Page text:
Bullying is classically described as seeking to harm, intimidate or coerce someone perceived as vulnerable. One out of every five students between 12 and 18 years of age report being bullied either by traditional taunting (tripped, shoved, teasing, rumors) or by cyberbullying (pictures, videos or rumors through social media). The advent of social media has provided greater access to these alternate forms of bullying. Research indicates that bullying starts in elementary school, reaches its peak in middle school, and continues, albeit less frequently, into high school. Bullying results in both physical and emotional harm. Though emotional harm is not evident to the observer, it is just as painful.
It is imperative to combat bullying at the school-aged level, as the outcomes for youth, both those doing the bullying and those being bullied, are profoundly affected. Those who are bullied may suffer from depression, may lose interest in school, may become suicidal or homicidal. Those who bully are more likely to drop out of school, misuse alcohol and/or other drugs, and break the law.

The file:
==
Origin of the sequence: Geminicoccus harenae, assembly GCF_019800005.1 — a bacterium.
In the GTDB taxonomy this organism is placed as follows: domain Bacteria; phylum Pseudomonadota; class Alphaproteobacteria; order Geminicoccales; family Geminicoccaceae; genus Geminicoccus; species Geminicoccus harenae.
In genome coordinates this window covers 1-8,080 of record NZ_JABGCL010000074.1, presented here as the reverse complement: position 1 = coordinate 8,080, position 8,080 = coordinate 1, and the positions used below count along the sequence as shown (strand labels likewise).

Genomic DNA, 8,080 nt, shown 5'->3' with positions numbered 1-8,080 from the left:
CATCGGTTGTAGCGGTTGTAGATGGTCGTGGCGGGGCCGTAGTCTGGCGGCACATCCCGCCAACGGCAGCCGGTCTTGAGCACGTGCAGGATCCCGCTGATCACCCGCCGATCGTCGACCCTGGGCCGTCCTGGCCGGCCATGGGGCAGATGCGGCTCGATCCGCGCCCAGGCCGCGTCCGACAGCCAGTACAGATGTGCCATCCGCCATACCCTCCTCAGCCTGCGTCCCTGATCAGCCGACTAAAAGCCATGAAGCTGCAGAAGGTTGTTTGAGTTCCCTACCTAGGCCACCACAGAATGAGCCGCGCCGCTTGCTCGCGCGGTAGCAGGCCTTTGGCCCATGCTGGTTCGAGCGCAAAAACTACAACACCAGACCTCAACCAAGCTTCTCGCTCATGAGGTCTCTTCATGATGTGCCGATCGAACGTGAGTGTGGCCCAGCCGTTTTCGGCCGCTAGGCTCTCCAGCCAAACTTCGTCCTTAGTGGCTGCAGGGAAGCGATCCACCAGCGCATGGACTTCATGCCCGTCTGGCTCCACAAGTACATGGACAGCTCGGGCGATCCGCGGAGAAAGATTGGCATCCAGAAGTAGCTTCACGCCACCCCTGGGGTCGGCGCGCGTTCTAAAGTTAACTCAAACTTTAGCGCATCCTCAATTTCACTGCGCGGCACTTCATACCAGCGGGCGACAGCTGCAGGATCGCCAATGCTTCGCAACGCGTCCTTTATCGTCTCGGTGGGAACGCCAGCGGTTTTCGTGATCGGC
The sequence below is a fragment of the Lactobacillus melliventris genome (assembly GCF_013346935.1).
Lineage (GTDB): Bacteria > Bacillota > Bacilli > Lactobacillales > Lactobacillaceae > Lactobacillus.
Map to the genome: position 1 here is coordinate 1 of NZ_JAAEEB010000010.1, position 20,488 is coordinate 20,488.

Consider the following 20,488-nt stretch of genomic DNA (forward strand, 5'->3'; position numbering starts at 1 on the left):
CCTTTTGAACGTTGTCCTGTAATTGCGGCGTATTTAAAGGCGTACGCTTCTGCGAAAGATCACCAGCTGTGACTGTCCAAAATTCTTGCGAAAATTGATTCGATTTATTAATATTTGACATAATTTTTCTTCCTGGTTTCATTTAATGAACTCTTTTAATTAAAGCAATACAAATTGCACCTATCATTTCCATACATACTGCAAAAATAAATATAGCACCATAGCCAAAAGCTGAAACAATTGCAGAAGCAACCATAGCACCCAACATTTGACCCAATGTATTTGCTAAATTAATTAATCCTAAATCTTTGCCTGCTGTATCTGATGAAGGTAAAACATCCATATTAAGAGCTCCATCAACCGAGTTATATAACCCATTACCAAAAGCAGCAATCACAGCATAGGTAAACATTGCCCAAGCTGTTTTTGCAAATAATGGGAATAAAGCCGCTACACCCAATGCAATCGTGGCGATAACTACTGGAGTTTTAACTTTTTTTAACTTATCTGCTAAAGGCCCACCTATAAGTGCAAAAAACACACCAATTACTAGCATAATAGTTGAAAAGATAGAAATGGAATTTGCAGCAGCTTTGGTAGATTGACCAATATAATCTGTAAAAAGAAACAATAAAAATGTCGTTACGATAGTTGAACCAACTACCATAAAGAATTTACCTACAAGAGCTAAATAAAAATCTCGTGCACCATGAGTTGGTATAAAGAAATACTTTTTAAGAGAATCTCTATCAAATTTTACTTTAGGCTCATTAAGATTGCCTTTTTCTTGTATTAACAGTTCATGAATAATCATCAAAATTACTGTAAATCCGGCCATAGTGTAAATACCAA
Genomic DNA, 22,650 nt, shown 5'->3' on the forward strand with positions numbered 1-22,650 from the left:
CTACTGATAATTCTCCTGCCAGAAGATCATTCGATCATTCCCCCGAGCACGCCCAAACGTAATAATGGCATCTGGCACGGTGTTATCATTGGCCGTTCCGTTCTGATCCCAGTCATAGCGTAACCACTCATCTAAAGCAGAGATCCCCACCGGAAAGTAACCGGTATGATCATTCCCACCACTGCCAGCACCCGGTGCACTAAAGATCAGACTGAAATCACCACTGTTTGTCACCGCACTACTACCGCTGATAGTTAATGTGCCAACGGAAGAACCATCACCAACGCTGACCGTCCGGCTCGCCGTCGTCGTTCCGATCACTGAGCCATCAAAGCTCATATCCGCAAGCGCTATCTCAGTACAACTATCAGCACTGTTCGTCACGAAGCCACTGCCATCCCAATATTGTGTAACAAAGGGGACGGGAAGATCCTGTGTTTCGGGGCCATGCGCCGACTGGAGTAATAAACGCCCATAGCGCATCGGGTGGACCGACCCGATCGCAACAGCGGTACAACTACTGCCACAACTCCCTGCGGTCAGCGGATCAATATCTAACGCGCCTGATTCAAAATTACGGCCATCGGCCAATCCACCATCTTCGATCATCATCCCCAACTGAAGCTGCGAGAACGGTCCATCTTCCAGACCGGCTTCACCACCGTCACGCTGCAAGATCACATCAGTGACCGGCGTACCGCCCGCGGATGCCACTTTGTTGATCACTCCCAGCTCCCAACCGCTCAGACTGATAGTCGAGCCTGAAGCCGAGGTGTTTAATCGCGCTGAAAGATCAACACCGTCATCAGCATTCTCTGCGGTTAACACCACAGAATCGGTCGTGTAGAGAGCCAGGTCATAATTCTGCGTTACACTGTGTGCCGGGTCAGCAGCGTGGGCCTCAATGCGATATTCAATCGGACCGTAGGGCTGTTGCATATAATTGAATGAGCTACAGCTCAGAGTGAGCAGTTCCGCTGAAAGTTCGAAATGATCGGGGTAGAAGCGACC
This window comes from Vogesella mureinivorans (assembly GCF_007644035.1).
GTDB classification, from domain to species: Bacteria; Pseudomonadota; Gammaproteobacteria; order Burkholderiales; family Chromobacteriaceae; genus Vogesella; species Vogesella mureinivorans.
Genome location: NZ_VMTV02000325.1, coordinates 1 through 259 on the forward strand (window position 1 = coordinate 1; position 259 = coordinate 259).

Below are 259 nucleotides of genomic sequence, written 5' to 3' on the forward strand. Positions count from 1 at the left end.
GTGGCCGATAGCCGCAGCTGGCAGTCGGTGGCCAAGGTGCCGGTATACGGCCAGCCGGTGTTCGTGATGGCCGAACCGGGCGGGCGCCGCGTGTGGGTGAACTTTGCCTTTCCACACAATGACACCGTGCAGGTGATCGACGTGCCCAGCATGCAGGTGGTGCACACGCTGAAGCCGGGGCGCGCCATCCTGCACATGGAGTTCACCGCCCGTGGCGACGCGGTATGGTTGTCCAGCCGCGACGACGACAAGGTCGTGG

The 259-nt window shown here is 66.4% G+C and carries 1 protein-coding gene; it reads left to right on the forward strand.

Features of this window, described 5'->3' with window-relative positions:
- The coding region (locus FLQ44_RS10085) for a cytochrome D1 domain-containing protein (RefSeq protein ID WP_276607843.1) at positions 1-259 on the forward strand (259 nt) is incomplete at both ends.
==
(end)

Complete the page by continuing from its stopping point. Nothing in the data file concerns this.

Bullying is most common in schools in which there is limited supervision, however it can occur at any school. Also, it can occur outside of school, in the home and in the community. It can affect people of any age, race/ethnicity, political affiliation, sexual orientation and gender. It is imperative to pay attention and take action, for example, tell a parent or trusted adult, and support anti-bullying campaigns and education around inclusivity, equality, kindness and respect. Those who are being bullied need to be well supported and protected. Helping students find supportive and inclusive activities outside of the environment in which bullying is occuring. Obtaining professional support for negative emotional responses that have developed as a result to bullying is valuable.